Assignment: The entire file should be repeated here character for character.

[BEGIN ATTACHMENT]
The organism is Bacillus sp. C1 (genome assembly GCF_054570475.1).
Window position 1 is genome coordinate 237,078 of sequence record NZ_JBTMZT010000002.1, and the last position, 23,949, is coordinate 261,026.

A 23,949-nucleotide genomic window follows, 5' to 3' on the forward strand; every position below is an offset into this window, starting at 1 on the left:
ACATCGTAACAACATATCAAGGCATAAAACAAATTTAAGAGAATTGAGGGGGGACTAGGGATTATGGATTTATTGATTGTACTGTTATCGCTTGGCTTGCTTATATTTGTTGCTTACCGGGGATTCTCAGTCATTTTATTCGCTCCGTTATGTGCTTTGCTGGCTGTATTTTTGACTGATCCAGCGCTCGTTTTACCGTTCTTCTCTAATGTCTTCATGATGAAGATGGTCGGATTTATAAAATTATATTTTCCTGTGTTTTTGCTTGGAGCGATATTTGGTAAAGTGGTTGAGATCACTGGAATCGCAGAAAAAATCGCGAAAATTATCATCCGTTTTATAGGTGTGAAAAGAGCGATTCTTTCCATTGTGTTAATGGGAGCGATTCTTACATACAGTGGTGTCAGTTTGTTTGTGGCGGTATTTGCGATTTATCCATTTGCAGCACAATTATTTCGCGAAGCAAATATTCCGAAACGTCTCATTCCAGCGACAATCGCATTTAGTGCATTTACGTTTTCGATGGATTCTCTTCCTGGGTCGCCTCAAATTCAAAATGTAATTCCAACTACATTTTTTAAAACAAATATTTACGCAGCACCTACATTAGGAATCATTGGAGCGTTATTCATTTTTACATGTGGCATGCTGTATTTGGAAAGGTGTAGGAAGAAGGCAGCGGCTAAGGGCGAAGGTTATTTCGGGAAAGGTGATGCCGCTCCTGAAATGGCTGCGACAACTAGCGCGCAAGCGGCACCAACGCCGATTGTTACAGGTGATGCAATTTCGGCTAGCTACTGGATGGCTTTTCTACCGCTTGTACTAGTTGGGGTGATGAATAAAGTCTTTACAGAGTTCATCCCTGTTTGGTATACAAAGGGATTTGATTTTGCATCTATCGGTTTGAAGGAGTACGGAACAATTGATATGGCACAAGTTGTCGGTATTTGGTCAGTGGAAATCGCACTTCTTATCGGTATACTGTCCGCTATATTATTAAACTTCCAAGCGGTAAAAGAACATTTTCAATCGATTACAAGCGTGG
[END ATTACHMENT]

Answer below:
The organism is Bacillus sp. C1 (genome assembly GCF_054570475.1).
Window position 1 is genome coordinate 237,078 of sequence record NZ_JBTMZT010000002.1, and the last position, 23,949, is coordinate 261,026.

A 23,949-nucleotide genomic window follows, 5' to 3' on the forward strand; every position below is an offset into this window, starting at 1 on the left:
ACATCGTAACAACATATCAAGGCATAAAACAAATTTAAGAGAATTGAGGGGGGACTAGGGATTATGGATTTATTGATTGTACTGTTATCGCTTGGCTTGCTTATATTTGTTGCTTACCGGGGATTCTCAGTCATTTTATTCGCTCCGTTATGTGCTTTGCTGGCTGTATTTTTGACTGATCCAGCGCTCGTTTTACCGTTCTTCTCTAATGTCTTCATGATGAAGATGGTCGGATTTATAAAATTATATTTTCCTGTGTTTTTGCTTGGAGCGATATTTGGTAAAGTGGTTGAGATCACTGGAATCGCAGAAAAAATCGCGAAAATTATCATCCGTTTTATAGGTGTGAAAAGAGCGATTCTTTCCATTGTGTTAATGGGAGCGATTCTTACATACAGTGGTGTCAGTTTGTTTGTGGCGGTATTTGCGATTTATCCATTTGCAGCACAATTATTTCGCGAAGCAAATATTCCGAAACGTCTCATTCCAGCGACAATCGCATTTAGTGCATTTACGTTTTCGATGGATTCTCTTCCTGGGTCGCCTCAAATTCAAAATGTAATTCCAACTACATTTTTTAAAACAAATATTTACGCAGCACCTACATTAGGAATCATTGGAGCGTTATTCATTTTTACATGTGGCATGCTGTATTTGGAAAGGTGTAGGAAGAAGGCAGCGGCTAAGGGCGAAGGTTATTTCGGGAAAGGTGATGCCGCTCCTGAAATGGCTGCGACAACTAGCGCGCAAGCGGCACCAACGCCGATTGTTACAGGTGATGCAATTTCGGCTAGCTACTGGATGGCTTTTCTACCGCTTGTACTAGTTGGGGTGATGAATAAAGTCTTTACAGAGTTCATCCCTGTTTGGTATACAAAGGGATTTGATTTTGCATCTATCGGTTTGAAGGAGTACGGAACAATTGATATGGCACAAGTTGTCGGTATTTGGTCAGTGGAAATCGCACTTCTTATCGGTATACTGTCCGCTATATTATTAAACTTCCAAGCGGTAAAAGAACATTTTCAATCGATTACAAGCGTGG